New York Shakespeare Exchange
announces the next
Our Own Voices, Our Own Tongues
Tuesday, November 19, 2019 at 7:00 pm
at the 53rd Street Library
New York Shakespeare Exchange announces the next Freestyle Lab: Our Own Voices, Our Own Tongues on Tuesday, November 19, 2019 at 7pm at the 53rd Street Library. This event is free, but reservations are suggested at www.nysx.org.
New York Shakespeare Exchange will present the final 2019 installment of their signature Freestyle Labs. Led by our curators and guest scholars, this lab will invite a discussion on Shakespeare and translation, asking us to consider how the work of a playwright who is known around the world might change as that work is “adopted” by other countries and cultures outside of his native England. What do we lose or gain when Shakespeare is translated out of its original text, and what are the different ways that translation can be its own creative act?
The November lab is co-curated by Jennifer Curfman and Cristina Lundy.Participating guest scholars include Cen Liu and Alison Walls, both PhD candidates at the CUNY Graduate Center.
Cen Liu is a Ph.D. student in Theatre and Performance at the Graduate Center of the City University of New York. Her research focuses on the theatre of Shakespeare and his contemporaries in England. She explores whether the public theatre has offered some imaginative and aestheticized forms of sacralization to compensate for the collective experience of faith once accessible through rituals and worships. Cen Liu has participated widely in university-based theatrical productions including Shakespeare’s The Tempest. Before coming to GC, she received her B. A. and M. A. in English from Peking University, and an M. A. in English from the University of Rochester.
Alison Walls is a Ph.D. candidate in theatre at The Graduate Center, CUNY, New York. An actor and director from New Zealand, she holds an MA in French from Victoria University of Wellington and an MFA from Sarah Lawrence College. Her publications include a monograph on 19th century French literature with Peter Lang, articles in The New Zealand Journal of French Studies, Language and Literature, Studies in Musical Theatre, and The Tennessee Williams Annual Review, as well as a short chapter in The Routledge Companion to African American Theatre and Performances. Her current project examines the “surrogate mother” character in U.S. popular theatre and film 1939-1963.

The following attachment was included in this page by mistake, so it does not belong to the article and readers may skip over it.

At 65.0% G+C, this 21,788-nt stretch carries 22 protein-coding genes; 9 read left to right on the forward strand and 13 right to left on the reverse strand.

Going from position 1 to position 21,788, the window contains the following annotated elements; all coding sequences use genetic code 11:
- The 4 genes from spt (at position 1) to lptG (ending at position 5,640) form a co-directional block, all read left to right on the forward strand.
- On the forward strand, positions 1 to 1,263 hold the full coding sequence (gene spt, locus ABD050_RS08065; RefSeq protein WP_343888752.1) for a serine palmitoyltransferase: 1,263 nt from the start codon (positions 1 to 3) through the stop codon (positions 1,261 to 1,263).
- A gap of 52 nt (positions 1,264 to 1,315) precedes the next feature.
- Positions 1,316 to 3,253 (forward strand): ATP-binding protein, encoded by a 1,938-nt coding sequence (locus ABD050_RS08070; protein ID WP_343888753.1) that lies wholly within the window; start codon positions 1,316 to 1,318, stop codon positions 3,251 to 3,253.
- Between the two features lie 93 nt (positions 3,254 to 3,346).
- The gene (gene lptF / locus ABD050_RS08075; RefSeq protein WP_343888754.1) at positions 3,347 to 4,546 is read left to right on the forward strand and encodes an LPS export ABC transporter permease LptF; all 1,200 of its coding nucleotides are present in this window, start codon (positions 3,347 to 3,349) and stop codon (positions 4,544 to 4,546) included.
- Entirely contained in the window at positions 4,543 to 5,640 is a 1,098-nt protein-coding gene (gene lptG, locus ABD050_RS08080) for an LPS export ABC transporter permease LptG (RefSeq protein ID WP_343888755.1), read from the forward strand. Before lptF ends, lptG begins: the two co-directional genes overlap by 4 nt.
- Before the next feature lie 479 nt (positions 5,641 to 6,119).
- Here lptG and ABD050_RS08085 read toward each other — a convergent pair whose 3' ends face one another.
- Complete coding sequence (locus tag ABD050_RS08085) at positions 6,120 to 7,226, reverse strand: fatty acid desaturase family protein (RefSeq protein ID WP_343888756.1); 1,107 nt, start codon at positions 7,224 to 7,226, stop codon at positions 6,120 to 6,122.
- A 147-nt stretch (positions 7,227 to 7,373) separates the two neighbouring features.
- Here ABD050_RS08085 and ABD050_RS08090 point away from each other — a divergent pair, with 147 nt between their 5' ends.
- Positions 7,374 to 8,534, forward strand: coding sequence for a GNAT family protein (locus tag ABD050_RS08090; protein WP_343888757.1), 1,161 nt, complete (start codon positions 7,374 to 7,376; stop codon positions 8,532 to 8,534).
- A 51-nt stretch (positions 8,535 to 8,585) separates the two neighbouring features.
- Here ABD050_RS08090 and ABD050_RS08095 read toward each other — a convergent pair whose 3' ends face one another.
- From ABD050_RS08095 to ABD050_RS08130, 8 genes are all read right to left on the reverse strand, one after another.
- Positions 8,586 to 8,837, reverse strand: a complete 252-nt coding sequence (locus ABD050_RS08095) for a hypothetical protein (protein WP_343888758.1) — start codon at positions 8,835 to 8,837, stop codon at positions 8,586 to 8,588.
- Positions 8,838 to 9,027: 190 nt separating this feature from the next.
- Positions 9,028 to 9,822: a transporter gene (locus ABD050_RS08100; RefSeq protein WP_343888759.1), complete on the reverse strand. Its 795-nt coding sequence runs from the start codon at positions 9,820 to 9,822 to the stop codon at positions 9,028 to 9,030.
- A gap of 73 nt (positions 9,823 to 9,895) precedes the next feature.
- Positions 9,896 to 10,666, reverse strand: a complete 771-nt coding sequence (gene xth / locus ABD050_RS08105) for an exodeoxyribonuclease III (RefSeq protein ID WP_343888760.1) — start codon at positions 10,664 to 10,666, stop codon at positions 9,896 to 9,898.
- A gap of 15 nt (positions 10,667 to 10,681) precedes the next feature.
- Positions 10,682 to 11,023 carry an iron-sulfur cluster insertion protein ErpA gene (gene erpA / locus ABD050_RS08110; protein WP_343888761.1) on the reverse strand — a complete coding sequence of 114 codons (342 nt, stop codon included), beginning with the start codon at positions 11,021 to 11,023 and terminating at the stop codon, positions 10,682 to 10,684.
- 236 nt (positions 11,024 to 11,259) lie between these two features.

New York Shakespeare Exchange bridges cultural divides, starts conversations, promotes education, and brings communities together through diverse, classically based programming that re-imagines how Shakespearean theater and poetry can impact our modern world. Brimming with an unwavering sense of adventure, their work honors the legacy of the Bard while intersecting his poetry with today’s ever-changing social, political, and technological landscapes. From star-crossed lovers wooing across a crowded bar, to sonnets interpreted as independent film, to live productions that highlight Shakespeare’s verse in a contemporary context, our projects challenge expectations and lead us forward to continued innovation.
NYSX is internationally known for its The Sonnet Project (in which more than 1,500 volunteer filmmakers from around the world have joined the discussion by creating short films in New York locations based on all 154 Shakespeare sonnets). NYSX also produces mainstage productions and the crowd favorite ShakesBEER, NYC’s Original Shakespearean Pub Crawl. This past season NYSX staged a critically acclaimed, new adaptation of Midsummer Night’s Dream, conceived and directed by Brendan Averett which ran in January/February 2019 at the Secret Theater in Long Island City, NY.
Freestyle Labs at the 53rd Street Library: Part lecture. Part performance. Part town hall conversation. Addressing the issues facing our world through a Shakespearean lens. Join them as they enter into conversation as only NY Shakespeare Exchange can do.